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This course provides hands-on training on all aspects of email marketing, from crafting emails and setting up effective marketing campaigns to managing spam filters and evaluating delivery services. Author Tim Slavin introduces the fundamentals of email marketing, including the differences between HTML email and web pages, how to code emails that display properly on receipt, and ways to stay current with HTML email standards and capabilities. The course includes several project-oriented tutorials on creating multi-column newsletter layouts and multi-product offer emails, and also explains how to automate email creation, test emails prior to delivery, outsource campaigns, and address common coding problems.
Once your HTML email tests out fine with a few web browsers, the next step is to use an online testing service. We'll look at MailChimp's Inbox Inspection Service. While the next chapter shows the complete campaign creation process, here we will focus on the last step: testing how the email displays in different email software. We'll start from the MailChimp dashboard. Click Campaign. Under Hansel & Petal, we'll click Edit to get the campaign details.
At the bottom of the Campaign details page is they run inbox inspection. Click the gray run inbox inspection button. Clicking the run inspection button displays this results page. Click the reports dashboard link. Then click the View Report button next to your campaign. MailChimp's Inbox Inspection Service, like similar services, takes anywhere from a few minutes to a few hours to run the complete suite of tests.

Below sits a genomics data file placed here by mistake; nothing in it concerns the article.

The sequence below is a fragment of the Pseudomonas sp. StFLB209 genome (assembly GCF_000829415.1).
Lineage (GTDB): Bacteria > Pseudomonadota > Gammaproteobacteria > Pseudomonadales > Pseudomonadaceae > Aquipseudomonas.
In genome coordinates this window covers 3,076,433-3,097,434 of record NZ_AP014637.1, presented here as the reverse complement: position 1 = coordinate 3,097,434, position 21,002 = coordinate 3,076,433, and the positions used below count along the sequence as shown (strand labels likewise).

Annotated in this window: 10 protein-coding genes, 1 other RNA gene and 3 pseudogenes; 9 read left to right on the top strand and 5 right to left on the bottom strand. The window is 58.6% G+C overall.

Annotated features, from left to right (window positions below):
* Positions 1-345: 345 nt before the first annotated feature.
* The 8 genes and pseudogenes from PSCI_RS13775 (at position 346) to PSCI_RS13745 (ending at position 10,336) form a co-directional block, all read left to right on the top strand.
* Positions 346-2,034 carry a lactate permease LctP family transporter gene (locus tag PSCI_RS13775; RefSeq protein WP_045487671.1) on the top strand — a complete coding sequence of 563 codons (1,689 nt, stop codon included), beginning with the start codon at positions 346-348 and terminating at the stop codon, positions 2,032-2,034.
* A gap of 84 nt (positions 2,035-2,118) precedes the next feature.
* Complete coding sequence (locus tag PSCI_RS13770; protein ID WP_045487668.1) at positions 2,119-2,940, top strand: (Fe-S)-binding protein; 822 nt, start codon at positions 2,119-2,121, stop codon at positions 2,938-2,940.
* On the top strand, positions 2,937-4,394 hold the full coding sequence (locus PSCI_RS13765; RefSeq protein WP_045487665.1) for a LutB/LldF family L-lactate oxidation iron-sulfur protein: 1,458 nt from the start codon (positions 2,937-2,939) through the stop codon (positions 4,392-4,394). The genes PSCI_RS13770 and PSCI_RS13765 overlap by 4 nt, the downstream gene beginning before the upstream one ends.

These tests will show you how your email displays in actual email software. For example, let's look at Outlook 2003. All the elements appear to be here. For example, the header and footer display fine. The colors for the heading, the tagline, the prices, the product names, and the offer code all display fine. All the images have their borders around them. We can say that in Outlook 2003 this HTML email will look fine.
Next, let's looked at Outlook 2007. Here, the header image and footer image also display fine. The heading color, the tagline color and the offer code color also display fine. However, the spacing between the top navigation links would need to be adjusted. In addition, the background color for the content area did not display properly. So we know that if we care about Outlook 2007, we will need to go in, tweak our code, and come back and run the Inbox Inspection Service again to confirm that our changes work.
Let's look at one more difficult email software. Gmail often displays email in different ways than you might intend. In this case, however, the header displays fine, the footer displays fine, the navigation link spacing is fine, and the colors for the heading, tagline, product names, prices, and offer code at the bottom all display fine, and every image has a border. So we know that this HTML email will look fine in Gmail.
Online testing services are an inexpensive way to test thoroughly how your HTML email will display in many different kinds of HTML email software. It's an important step to take before you send any email. Let me also add that there are other testing services. For example, litmus.com, browsercam.com, and campaignmonitor all provide services to test how your HTML email will display in a variety of email software. Whatever service you choose, testing is a critical step to ensure your email displays well for all of your readers.
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